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Brunfelsia grandiflora Yesterday, Today, and Tomorrow1

Edward F. Gilman 2


This may be one of the most beautiful group of plants grown in Florida landscapes, although many people are not aware of them (Fig. 1). They grow to about 8 or 10 feet tall and are most known for their beautiful flower display. Flowers range from white to lavender. B. pauciflora and B. australis flowers emerge lavender or purple and fade to white during the next day or two. B. australis may be the best one adapted to a partially shaded location. Other species have purple flowers with white centers. In south Florida, plants fill with flowers during the warm months of the year. Flowering is restricted to the summer and fall in the northern part of its range.

Figure 1. Yesterday-Today-and-Tomorrow
Figure 1.  Yesterday-Today-and-Tomorrow

General Information

Scientific name: Brunfelsia grandiflora
Pronunciation: brun-FELZ-ee-uh gran-dif-FLOR-uh
Common name(s): yesterday, today, and tomorrow
Family: Solanaceae
Plant type: shrub
USDA hardiness zones: 9B through 11 (Fig. 2)
Planting month for zone 9: year round
Planting month for zone 10 and 11: year round
Origin: not native to North America
Uses: specimen; accent; border; foundation; mass planting; screen; trained as a standard
Availability: grown in small quantities by a small number of nurseries

Figure 2. Shaded area represents potential planting range.
Figure 2.  Shaded area represents potential planting range.


Height: 7 to 10 feet
Spread: 5 to 8 feet
Plant habit: upright
Plant density: dense
Growth rate: moderate
Texture: medium


Leaf arrangement: alternate
Leaf type: simple
Leaf margin: entire
Leaf shape: oblong
Leaf venation: pinnate
Leaf type and persistence: evergreen
Leaf blade length: 8 to 12 inches
Leaf color: green
Fall color: no fall color change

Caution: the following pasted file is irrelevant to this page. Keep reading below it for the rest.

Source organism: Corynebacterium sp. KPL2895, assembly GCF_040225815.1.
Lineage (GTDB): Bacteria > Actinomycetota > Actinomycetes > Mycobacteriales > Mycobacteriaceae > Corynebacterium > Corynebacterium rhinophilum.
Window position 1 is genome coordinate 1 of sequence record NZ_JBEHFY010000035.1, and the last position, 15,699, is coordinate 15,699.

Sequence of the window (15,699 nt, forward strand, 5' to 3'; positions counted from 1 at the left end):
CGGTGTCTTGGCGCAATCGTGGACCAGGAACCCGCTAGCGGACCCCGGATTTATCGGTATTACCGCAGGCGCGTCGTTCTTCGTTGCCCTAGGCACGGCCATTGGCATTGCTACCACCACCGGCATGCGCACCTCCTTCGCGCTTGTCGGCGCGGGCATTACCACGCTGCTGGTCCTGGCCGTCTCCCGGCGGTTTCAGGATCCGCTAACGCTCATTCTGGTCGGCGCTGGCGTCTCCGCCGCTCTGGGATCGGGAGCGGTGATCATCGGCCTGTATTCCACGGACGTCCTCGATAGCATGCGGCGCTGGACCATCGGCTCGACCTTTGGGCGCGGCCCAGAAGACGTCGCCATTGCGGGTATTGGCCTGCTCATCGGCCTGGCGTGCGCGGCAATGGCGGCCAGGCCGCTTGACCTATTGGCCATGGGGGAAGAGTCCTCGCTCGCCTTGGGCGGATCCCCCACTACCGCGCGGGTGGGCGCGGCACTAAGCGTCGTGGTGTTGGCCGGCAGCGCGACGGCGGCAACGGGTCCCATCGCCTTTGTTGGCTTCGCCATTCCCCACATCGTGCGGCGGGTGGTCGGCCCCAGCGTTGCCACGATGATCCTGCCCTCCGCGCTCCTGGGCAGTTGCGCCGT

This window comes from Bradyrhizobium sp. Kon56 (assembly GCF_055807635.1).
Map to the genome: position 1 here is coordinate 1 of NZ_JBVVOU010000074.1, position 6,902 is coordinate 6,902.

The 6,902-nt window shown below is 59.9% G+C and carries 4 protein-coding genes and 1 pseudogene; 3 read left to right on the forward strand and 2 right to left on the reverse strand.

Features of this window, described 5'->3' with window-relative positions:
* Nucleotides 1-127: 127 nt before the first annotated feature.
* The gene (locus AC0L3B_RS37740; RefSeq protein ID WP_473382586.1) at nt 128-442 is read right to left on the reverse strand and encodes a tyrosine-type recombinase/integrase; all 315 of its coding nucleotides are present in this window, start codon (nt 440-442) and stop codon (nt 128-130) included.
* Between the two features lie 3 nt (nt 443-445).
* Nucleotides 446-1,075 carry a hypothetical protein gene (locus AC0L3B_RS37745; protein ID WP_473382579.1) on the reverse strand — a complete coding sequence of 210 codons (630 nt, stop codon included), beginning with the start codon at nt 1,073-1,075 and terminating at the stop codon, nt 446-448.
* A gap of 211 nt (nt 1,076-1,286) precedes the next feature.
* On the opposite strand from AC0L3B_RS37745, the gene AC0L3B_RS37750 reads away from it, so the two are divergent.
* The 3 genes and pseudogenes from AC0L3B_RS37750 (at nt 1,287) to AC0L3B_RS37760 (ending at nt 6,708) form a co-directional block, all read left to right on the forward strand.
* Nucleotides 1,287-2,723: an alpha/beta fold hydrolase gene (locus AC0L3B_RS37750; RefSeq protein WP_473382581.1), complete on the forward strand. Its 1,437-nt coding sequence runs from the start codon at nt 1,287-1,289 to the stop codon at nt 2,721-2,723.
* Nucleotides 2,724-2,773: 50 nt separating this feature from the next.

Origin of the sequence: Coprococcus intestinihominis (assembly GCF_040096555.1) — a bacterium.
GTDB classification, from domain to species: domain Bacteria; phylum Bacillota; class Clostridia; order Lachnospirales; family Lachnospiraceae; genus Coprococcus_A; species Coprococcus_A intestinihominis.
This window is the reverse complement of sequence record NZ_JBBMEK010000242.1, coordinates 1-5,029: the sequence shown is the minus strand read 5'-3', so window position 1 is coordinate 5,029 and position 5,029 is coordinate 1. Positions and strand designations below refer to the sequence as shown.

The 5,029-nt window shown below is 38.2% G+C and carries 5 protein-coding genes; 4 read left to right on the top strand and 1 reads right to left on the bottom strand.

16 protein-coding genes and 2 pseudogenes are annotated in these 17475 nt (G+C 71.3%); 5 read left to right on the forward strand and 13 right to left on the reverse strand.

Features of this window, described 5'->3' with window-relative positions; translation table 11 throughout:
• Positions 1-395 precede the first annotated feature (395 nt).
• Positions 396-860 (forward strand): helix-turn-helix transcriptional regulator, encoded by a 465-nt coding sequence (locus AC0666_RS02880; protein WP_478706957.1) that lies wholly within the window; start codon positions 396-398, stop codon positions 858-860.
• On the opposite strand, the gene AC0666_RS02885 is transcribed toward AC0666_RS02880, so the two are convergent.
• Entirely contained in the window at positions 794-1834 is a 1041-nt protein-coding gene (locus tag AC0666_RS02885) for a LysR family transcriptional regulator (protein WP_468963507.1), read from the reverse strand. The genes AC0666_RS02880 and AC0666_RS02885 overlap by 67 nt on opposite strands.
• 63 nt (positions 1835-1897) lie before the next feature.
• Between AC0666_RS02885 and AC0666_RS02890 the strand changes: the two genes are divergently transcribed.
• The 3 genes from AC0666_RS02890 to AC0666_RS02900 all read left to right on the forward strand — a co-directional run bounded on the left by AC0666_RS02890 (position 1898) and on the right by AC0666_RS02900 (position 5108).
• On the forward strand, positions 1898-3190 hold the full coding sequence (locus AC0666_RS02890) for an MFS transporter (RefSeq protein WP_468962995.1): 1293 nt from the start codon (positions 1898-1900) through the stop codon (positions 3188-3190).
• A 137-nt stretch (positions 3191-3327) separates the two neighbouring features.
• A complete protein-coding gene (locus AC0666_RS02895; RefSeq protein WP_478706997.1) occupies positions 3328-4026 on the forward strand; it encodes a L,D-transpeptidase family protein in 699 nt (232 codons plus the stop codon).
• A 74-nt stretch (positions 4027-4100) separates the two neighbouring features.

Fall characteristic: not showy


Flower color: lavender; purple; white
Flower characteristic: pleasant fragrance; spring flowering; summer flowering; fall flowering


Fruit shape: unknown
Fruit length: unknown
Fruit cover: dry or hard
Fruit color: yellow
Fruit characteristic: inconspicuous and not showy

Trunk and Branches

Trunk/bark/branches: not particularly showy; typically multitrunked or clumping stems
Current year stem/twig color: brown
Current year stem/twig thickness: medium


Light requirement: plant grows in part shade/part sun
Soil tolerances: acidic; slightly alkaline; sand; loam; clay
Drought tolerance: moderate
Soil salt tolerances: moderate
Plant spacing: 36 to 60 inches


Roots: usually not a problem
Winter interest: no special winter interest
Outstanding plant: plant has outstanding ornamental features and could be planted more
Invasive potential: not known to be invasive
Pest resistance: no serious pests are normally seen on the plant

Use and Management

The shrub is nicely suited for displaying by itself as a specimen or can be combined with others in a shrub border. It can be used along the foundation of a large commercial building but grows too large for planting along most house foundations. Surprisingly, flowering is acceptable in the partial shade. Selective pruning can keep the plant at any height from 4 to about 8 feet.

This plant is well adapted to a variety of well drained soils, acid, or alkaline.

Pests and Diseases

Few problems seem to affect this nice shrub.


1. This document is FPS77, one of a series of the Environmental Horticulture Department, UF/IFAS Extension. Original publication date October 1999. Reviewed February 2014. Visit the EDIS website at
2. Edward F. Gilman, professor, Environmental Horticulture Department, UF/IFAS Extension, Gainesville, FL 32611.

Publication #FPS77

Date: 5/5/2015

      Organism ID


      • Gail Hansen de Chapman